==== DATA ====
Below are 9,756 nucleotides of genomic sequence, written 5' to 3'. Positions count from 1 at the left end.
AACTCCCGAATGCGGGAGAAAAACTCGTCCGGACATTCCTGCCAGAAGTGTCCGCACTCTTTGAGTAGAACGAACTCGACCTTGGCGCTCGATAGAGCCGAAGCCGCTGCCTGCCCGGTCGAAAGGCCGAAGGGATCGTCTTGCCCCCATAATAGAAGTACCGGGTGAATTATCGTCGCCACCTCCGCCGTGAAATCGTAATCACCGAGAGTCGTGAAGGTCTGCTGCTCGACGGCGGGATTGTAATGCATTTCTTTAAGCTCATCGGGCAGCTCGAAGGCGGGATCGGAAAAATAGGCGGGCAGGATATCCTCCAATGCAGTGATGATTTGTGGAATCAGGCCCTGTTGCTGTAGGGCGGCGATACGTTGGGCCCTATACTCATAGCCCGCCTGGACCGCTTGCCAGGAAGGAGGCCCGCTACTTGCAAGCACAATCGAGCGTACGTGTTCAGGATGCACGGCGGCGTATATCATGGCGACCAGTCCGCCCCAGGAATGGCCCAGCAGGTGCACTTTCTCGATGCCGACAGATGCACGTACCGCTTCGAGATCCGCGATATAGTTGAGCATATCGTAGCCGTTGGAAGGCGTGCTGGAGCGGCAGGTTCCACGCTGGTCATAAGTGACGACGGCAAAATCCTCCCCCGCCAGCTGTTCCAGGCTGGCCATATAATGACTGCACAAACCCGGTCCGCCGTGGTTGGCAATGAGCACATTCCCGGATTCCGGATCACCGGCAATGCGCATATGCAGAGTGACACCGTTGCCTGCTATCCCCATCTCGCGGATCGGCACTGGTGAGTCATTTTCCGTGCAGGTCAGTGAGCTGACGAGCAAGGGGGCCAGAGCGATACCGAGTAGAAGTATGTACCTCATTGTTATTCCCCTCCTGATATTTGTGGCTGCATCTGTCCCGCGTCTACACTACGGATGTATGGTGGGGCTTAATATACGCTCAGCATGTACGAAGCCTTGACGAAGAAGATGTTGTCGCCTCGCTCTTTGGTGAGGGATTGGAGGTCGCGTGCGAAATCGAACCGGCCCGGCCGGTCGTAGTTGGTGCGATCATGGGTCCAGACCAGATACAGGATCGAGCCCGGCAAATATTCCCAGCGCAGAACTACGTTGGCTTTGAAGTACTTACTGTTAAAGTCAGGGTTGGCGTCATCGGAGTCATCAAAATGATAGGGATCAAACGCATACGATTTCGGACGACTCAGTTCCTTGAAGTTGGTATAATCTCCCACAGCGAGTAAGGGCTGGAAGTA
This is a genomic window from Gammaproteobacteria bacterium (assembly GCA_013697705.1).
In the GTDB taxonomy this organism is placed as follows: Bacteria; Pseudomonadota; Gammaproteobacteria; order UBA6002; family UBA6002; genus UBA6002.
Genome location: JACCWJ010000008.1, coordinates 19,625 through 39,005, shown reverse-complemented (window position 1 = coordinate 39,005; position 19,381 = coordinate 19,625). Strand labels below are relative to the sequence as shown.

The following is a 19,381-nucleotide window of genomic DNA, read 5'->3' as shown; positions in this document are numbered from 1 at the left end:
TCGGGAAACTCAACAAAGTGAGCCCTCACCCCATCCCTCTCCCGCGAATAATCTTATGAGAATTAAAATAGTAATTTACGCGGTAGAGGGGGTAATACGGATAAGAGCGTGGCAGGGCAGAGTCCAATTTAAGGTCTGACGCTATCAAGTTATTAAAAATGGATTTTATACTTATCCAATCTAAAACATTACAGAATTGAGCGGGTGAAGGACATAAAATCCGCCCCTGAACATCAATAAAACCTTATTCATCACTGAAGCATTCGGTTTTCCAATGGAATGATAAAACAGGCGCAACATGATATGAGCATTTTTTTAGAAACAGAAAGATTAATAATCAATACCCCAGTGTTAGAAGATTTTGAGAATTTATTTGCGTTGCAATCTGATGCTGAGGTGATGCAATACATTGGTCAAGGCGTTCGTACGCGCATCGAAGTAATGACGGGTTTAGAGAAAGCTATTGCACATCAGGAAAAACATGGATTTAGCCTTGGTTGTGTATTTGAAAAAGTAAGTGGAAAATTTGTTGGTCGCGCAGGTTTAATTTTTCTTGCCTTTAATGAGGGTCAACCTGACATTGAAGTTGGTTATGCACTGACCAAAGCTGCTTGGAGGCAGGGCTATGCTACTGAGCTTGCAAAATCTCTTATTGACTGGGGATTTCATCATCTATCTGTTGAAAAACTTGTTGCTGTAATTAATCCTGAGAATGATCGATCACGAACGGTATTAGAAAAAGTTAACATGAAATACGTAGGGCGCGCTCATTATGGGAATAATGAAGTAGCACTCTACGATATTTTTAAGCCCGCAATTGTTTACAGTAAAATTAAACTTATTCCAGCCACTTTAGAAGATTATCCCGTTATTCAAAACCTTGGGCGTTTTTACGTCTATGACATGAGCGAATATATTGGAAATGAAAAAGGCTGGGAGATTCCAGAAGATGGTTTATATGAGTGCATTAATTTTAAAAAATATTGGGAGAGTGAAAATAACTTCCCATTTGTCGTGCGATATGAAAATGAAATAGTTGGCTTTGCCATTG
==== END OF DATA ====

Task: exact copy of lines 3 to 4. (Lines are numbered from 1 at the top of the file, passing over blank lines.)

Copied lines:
This is a genomic window from Gammaproteobacteria bacterium (assembly GCA_013697705.1).
In the GTDB taxonomy this organism is placed as follows: Bacteria; Pseudomonadota; Gammaproteobacteria; order UBA6002; family UBA6002; genus UBA6002.